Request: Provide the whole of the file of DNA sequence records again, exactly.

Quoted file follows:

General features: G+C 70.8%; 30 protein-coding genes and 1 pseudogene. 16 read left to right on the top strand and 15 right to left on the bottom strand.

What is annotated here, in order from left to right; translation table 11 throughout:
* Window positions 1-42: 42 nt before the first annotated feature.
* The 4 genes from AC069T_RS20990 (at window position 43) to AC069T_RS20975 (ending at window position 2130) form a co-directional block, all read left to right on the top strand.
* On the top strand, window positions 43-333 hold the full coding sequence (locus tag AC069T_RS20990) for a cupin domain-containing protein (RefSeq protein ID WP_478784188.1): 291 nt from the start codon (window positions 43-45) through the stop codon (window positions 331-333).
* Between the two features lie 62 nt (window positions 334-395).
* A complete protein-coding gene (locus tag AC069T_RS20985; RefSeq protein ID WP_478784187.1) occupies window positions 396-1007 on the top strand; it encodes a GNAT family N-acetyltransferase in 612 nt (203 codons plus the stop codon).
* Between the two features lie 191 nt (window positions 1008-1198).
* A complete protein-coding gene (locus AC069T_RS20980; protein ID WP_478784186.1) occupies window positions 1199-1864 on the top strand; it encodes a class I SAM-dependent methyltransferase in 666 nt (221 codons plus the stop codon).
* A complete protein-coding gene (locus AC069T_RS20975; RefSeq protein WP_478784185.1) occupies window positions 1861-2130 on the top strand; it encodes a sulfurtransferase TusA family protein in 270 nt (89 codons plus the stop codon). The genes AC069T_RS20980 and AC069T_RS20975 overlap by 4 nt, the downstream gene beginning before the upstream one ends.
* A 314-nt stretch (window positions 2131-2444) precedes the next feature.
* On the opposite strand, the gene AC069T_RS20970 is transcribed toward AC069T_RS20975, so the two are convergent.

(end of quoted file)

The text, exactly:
General features: G+C 70.8%; 30 protein-coding genes and 1 pseudogene. 16 read left to right on the top strand and 15 right to left on the bottom strand.

What is annotated here, in order from left to right; translation table 11 throughout:
* Window positions 1-42: 42 nt before the first annotated feature.
* The 4 genes from AC069T_RS20990 (at window position 43) to AC069T_RS20975 (ending at window position 2130) form a co-directional block, all read left to right on the top strand.
* On the top strand, window positions 43-333 hold the full coding sequence (locus tag AC069T_RS20990) for a cupin domain-containing protein (RefSeq protein ID WP_478784188.1): 291 nt from the start codon (window positions 43-45) through the stop codon (window positions 331-333).
* Between the two features lie 62 nt (window positions 334-395).
* A complete protein-coding gene (locus tag AC069T_RS20985; RefSeq protein ID WP_478784187.1) occupies window positions 396-1007 on the top strand; it encodes a GNAT family N-acetyltransferase in 612 nt (203 codons plus the stop codon).
* Between the two features lie 191 nt (window positions 1008-1198).
* A complete protein-coding gene (locus AC069T_RS20980; protein ID WP_478784186.1) occupies window positions 1199-1864 on the top strand; it encodes a class I SAM-dependent methyltransferase in 666 nt (221 codons plus the stop codon).
* A complete protein-coding gene (locus AC069T_RS20975; RefSeq protein WP_478784185.1) occupies window positions 1861-2130 on the top strand; it encodes a sulfurtransferase TusA family protein in 270 nt (89 codons plus the stop codon). The genes AC069T_RS20980 and AC069T_RS20975 overlap by 4 nt, the downstream gene beginning before the upstream one ends.
* A 314-nt stretch (window positions 2131-2444) precedes the next feature.
* On the opposite strand, the gene AC069T_RS20970 is transcribed toward AC069T_RS20975, so the two are convergent.